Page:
Constitutional Council Created

Lawmakers on Thursday ap­pro­ved legislation creating the Con­sti­tutional Council, the body charged with ensuring the constitutionality of all laws and settling disputed election results.

Seventy-nine of 86 parliamentarians raised their hands in favor of the draft law, with the rest abstaining from the vote.

“This law is very important and necessary for the whole nation as a step toward the upcoming election,” Justice Minister Chem Snguon said.

Only three members of the nine-strong Council have been ap­­pointed. King Norodom Sih­anouk already has made his three nominations to the body, but the Supreme Council of Mag­istracy and the National As­sembly have yet to make theirs. Chem Snguon said Thursday he was uncertain how long the process would take.

During debate this week, Chem Snguon and other As­sembly members disagreed on whether the Constitutional Coun­cil should handle disputes over political party registration with the Interior Ministry. Until now, in the absence of the Council, the courts have resolved such disputes.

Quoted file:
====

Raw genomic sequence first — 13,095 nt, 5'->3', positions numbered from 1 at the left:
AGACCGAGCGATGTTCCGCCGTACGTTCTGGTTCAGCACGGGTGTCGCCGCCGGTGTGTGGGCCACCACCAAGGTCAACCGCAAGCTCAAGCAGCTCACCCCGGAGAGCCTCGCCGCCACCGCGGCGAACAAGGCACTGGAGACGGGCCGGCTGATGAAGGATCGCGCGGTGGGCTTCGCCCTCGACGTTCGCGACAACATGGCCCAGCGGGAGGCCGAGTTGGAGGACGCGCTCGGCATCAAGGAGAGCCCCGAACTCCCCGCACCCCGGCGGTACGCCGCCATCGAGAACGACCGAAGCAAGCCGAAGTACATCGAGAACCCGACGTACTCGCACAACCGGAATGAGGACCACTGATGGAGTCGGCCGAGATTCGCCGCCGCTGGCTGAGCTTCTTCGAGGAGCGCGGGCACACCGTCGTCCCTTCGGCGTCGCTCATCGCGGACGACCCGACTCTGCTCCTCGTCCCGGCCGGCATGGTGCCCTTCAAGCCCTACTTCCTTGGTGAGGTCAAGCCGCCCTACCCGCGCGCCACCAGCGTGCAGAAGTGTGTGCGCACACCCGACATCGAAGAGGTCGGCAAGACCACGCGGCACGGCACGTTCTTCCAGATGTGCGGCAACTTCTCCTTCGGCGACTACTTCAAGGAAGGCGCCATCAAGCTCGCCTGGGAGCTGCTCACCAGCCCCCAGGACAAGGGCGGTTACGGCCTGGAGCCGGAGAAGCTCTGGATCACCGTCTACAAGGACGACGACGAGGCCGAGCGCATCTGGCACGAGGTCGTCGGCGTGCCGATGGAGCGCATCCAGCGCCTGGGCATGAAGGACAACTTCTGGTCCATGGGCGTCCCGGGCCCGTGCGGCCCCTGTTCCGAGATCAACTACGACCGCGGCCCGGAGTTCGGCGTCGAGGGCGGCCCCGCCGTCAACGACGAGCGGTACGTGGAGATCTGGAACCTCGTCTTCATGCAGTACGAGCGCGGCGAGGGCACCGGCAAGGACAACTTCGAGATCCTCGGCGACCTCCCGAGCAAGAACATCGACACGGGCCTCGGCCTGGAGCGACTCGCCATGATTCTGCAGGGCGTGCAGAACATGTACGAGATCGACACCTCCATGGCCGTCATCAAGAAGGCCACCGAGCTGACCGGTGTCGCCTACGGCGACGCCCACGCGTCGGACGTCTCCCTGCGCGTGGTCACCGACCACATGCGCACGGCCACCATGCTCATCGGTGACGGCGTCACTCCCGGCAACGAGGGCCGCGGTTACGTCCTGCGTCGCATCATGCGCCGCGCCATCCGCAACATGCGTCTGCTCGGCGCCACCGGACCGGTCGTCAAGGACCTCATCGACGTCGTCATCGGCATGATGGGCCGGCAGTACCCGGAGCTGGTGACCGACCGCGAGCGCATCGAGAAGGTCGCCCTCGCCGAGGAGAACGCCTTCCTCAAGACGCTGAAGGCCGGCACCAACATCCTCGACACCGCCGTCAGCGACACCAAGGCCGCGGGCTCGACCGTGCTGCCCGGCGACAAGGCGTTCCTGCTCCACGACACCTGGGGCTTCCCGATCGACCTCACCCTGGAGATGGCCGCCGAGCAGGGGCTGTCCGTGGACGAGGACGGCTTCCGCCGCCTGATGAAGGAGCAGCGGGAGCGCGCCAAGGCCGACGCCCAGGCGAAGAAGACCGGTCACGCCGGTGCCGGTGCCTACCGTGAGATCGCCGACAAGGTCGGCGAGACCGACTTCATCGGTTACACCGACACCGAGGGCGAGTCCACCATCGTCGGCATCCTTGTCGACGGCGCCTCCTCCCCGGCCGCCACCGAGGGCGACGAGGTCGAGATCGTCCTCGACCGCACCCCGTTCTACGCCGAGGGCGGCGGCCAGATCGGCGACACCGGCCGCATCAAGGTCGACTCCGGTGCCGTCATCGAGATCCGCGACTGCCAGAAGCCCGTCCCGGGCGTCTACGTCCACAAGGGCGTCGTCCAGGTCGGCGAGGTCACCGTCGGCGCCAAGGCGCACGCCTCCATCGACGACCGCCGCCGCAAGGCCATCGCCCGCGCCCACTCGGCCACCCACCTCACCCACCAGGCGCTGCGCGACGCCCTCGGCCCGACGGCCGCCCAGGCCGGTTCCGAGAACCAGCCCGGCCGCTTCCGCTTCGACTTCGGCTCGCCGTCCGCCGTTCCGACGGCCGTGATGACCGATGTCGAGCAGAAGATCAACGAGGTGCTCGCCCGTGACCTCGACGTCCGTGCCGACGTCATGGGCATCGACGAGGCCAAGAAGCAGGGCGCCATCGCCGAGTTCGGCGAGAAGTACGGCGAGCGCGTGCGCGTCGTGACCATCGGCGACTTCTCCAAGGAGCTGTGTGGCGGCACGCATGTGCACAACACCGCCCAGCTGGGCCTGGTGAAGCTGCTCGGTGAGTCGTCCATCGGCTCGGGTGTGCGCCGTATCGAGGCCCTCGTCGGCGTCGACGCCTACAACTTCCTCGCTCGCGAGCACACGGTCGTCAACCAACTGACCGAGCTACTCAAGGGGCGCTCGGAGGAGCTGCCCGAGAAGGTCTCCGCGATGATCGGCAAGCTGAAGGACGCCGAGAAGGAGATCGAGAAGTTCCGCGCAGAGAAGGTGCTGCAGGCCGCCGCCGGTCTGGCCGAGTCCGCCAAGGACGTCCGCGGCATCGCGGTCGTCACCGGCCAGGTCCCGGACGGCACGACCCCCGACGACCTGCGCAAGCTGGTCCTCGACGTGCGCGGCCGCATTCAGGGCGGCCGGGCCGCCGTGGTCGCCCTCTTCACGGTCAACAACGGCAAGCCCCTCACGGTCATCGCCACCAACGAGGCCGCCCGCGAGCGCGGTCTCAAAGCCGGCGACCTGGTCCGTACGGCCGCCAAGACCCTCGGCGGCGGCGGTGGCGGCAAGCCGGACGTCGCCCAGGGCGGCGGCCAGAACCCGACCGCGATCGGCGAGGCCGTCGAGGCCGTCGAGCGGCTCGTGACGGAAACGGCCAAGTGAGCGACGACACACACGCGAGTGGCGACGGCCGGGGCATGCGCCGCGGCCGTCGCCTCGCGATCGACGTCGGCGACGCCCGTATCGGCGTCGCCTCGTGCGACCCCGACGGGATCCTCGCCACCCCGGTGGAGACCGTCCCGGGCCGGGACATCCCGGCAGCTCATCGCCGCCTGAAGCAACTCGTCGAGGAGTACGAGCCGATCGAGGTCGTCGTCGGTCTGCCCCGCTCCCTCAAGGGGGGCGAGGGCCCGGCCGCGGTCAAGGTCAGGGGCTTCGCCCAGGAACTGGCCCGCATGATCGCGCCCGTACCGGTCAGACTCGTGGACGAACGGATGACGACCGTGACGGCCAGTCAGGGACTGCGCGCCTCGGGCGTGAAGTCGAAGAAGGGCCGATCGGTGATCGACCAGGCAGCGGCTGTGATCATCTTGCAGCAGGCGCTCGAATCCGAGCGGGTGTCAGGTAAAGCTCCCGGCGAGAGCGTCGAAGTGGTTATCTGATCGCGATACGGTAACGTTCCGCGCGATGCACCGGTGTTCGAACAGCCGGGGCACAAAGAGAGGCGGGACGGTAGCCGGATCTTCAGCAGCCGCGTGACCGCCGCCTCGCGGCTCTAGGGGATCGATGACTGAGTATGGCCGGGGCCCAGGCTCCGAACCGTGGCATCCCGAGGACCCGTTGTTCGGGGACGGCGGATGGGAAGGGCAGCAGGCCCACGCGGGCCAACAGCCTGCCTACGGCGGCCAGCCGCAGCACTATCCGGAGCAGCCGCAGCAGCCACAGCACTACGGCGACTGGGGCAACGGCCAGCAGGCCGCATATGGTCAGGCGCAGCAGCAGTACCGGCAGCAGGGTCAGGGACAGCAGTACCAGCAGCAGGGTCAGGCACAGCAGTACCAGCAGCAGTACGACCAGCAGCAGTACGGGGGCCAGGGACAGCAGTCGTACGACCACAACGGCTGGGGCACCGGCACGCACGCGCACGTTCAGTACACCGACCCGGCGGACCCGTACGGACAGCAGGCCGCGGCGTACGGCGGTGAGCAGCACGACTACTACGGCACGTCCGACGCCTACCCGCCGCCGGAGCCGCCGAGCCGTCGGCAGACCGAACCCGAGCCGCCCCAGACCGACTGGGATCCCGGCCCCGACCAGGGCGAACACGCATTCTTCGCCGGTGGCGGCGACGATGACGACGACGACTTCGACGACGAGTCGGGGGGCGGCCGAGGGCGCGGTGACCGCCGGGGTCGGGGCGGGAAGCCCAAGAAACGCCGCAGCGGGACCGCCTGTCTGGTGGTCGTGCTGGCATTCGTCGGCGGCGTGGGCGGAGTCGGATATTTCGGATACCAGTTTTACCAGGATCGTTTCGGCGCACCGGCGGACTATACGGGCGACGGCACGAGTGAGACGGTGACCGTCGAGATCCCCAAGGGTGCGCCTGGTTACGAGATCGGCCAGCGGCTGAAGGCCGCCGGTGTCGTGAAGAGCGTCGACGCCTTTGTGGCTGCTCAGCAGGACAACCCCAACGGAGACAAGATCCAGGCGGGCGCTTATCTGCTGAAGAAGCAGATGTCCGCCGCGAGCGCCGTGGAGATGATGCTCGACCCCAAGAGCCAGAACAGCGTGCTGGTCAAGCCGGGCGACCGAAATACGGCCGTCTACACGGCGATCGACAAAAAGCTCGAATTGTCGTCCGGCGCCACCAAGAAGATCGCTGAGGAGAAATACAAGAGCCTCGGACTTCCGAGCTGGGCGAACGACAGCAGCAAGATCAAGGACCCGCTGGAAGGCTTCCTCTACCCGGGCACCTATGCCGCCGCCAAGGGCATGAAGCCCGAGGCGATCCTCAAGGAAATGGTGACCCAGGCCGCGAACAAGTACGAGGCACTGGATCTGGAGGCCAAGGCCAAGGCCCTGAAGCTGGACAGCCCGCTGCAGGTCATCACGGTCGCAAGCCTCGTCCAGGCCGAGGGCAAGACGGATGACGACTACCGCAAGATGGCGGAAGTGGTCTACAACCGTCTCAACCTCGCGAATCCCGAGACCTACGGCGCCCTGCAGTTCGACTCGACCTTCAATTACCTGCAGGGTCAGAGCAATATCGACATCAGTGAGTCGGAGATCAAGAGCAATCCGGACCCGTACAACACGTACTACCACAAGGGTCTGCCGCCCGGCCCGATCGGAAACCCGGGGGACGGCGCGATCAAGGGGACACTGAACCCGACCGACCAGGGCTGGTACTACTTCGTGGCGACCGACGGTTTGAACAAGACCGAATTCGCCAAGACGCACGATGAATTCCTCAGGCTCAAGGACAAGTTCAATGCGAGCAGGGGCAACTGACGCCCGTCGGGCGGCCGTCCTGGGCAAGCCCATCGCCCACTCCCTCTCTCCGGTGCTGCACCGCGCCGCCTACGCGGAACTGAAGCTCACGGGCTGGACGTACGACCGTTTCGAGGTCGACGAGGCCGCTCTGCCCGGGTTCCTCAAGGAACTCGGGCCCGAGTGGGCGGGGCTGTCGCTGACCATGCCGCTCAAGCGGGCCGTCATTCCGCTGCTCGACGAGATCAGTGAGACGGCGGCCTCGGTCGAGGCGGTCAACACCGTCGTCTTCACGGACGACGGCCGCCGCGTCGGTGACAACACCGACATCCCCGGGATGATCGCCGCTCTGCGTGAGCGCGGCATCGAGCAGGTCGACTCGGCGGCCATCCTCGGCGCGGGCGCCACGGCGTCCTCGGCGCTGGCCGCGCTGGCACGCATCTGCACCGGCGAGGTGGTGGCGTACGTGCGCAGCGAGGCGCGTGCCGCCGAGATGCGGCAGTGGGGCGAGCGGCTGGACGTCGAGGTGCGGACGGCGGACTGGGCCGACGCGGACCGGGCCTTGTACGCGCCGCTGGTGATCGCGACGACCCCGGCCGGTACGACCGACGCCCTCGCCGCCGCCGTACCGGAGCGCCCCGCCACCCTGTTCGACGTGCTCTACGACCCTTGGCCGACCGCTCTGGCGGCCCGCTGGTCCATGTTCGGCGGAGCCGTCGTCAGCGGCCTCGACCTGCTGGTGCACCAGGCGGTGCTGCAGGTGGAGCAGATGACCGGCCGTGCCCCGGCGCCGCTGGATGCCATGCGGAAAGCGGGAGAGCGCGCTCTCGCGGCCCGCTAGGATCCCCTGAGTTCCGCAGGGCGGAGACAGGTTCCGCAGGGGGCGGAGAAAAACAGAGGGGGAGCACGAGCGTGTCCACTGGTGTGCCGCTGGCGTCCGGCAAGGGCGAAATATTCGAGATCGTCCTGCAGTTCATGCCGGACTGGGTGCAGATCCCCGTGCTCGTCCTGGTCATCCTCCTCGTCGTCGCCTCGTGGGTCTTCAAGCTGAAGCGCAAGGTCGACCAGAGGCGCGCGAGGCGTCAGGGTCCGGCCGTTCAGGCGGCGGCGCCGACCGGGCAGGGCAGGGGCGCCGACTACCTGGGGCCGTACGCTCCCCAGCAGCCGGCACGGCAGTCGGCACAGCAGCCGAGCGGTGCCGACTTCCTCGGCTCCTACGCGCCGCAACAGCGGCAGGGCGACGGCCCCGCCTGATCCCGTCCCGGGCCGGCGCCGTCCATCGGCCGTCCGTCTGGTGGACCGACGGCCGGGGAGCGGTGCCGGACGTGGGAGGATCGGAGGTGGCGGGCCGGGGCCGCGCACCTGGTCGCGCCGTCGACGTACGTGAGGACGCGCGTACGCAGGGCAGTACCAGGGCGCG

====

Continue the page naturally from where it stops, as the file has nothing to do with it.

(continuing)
The Assembly eventually voted to allow the Council to handle such disputes. Chem Snguon did not like the decision and warned of delays before the election.

“If problems occur and delay the election date, the international community will think the worse of us,” he said, adding that the government would not be responsible for any difficulties.

After the vote, lawmaker Kann Man (Fun) complained that some provisions in the law were unconstitutional.

such as one allowing decisions to be made by a majority vote on the Council.

“We had wanted this to have been a two-thirds majority,” he said.



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